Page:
Determining whether conduct is so outrageous as to "exceed all reasonable bounds of decency" or be "utterly intolerable in a civilized society" is a fact-specific inquiry. Some decisions have taken a restrictive approach to this state law tort. See Leibowitz v. Bank Leumi Trust Co. of N.Y., 152 A.D.2d 169, 182, 548 N.Y.S.2d 513 (2d Dept. 1989) (use of anti-Semitic slurs not sufficiently outrageous); Herlihy v. Metropolitan Museum of Art, 214 A.D.2d 250, 262-63, 633 N.Y.S.2d 106 (1st Dept. 1995) (false accusation of using anti-Semitic slurs not sufficiently outrageous); Andrews v. Bruk, 220 A.D.2d 376, 631 N.Y.S.2d 771 (2d Dept. 1995) (rejecting claim based on use of medical records to allege extramarital affair); Coliniatis v. Dimas, 848 F. Supp. 462, 470-71 (S.D.N.Y. 1994) (allegations of criminal and fraudulent conduct insufficient to constitute outrageous conduct). These courts have been reluctant to allow recovery "absent a 'deliberate and malicious campaign of harassment or intimidation.'" Herlihy, 214 A.D.2d at 263, quoting Nader v. General Motors Corp., 25 N.Y.2d 560, 569, 255 N.E.2d 765, 307 N.Y.S.2d 647 (1970).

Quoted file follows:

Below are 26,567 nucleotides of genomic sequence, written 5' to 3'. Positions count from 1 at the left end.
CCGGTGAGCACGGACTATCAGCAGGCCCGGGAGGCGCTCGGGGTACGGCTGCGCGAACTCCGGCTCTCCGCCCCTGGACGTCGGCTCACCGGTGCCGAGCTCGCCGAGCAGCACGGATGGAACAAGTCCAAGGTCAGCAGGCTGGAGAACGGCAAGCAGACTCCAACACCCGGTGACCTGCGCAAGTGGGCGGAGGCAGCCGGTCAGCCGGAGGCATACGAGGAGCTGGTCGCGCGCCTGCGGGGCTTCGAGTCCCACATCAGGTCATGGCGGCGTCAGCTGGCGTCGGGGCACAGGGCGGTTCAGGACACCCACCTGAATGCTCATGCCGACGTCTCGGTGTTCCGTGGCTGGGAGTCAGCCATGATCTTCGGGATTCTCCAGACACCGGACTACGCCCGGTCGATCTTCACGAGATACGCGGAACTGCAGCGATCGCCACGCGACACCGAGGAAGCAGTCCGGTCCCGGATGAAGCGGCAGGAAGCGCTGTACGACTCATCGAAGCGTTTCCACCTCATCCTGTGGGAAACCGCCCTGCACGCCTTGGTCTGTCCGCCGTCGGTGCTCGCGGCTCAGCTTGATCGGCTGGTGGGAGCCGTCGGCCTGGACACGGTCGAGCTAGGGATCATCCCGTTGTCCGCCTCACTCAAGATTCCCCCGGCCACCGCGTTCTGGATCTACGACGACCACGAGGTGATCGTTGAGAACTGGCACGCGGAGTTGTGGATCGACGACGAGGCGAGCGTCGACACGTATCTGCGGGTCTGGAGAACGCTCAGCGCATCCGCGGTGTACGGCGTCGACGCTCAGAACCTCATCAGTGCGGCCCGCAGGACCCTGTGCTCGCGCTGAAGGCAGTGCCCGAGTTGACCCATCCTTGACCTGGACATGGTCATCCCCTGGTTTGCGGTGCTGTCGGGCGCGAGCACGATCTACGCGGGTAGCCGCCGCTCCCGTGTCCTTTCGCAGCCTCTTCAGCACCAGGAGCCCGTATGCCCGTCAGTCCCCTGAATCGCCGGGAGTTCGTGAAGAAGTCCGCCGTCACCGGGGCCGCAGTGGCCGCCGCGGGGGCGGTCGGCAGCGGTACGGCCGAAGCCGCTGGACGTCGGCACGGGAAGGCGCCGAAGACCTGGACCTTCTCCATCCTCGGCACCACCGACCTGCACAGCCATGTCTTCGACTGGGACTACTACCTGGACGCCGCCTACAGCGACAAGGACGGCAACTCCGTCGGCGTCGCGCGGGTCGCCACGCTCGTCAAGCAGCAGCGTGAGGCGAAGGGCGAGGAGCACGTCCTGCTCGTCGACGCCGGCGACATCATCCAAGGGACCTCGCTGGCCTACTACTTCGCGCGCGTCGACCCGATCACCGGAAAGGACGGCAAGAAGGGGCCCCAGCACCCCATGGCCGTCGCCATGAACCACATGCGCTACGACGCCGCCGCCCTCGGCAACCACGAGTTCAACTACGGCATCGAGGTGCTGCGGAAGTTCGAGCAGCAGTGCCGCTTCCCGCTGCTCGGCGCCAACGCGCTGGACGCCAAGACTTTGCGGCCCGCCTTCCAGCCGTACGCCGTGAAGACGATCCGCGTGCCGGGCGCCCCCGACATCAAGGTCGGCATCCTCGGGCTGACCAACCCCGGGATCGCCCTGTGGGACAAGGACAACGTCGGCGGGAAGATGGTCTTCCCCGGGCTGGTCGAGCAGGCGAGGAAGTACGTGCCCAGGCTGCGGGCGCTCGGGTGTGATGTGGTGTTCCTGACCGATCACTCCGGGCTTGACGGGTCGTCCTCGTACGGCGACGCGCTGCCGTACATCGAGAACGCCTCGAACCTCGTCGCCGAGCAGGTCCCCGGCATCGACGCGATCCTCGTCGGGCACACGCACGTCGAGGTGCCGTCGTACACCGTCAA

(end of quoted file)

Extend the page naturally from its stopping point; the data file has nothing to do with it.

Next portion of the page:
Other courts, however, have been more lenient in finding outrageousness. See Flatley v. Hartmann, 138 A.D.2d 345, 346, 525 N.Y.S.2d 637, 638 (2d Dept 1988) ("hang-up" telephone calls sufficient); Halio v. Lurie, 15 A.D.2d 62, 67, 222 N.Y.S.2d 759, 764 (2d Dept. 1961) (taunting letter from former boyfriend, boasting of marriage). These cases, however, have been decided at the pleadings stage.
Here, the use of the Names in connection with a clearly fictional character in a comic book is not objectively so outrageous as to exceed all possible bounds of decency. The use of the Names may have been calculated to hurt Netzer's feelings, and there is some factual basis for concluding that the Defendants used Netzer's names in retaliation for Netzer's assertion of co-ownership in Ms. Mystic. However, these motivations do not make the misconduct itself objectively outrageous. Upon consideration of the affidavits, depositions and other evidence available on this motion, no reasonable jury could conclude that the single use of Netzer's name in Crazyman No. 3 amounts to a deliberate or malicious campaign to harass or intimidate.
Accordingly, Defendants' motion to dismiss the intentional infliction of emotional distress claim will be granted.
For the reasons set forth above, the Defendants' motions are hereby granted in their entirety and Netzer's complaint is dismissed.
It is so ordered.
New York, N. Y.
April 7, 1997
ROBERT W. SWEET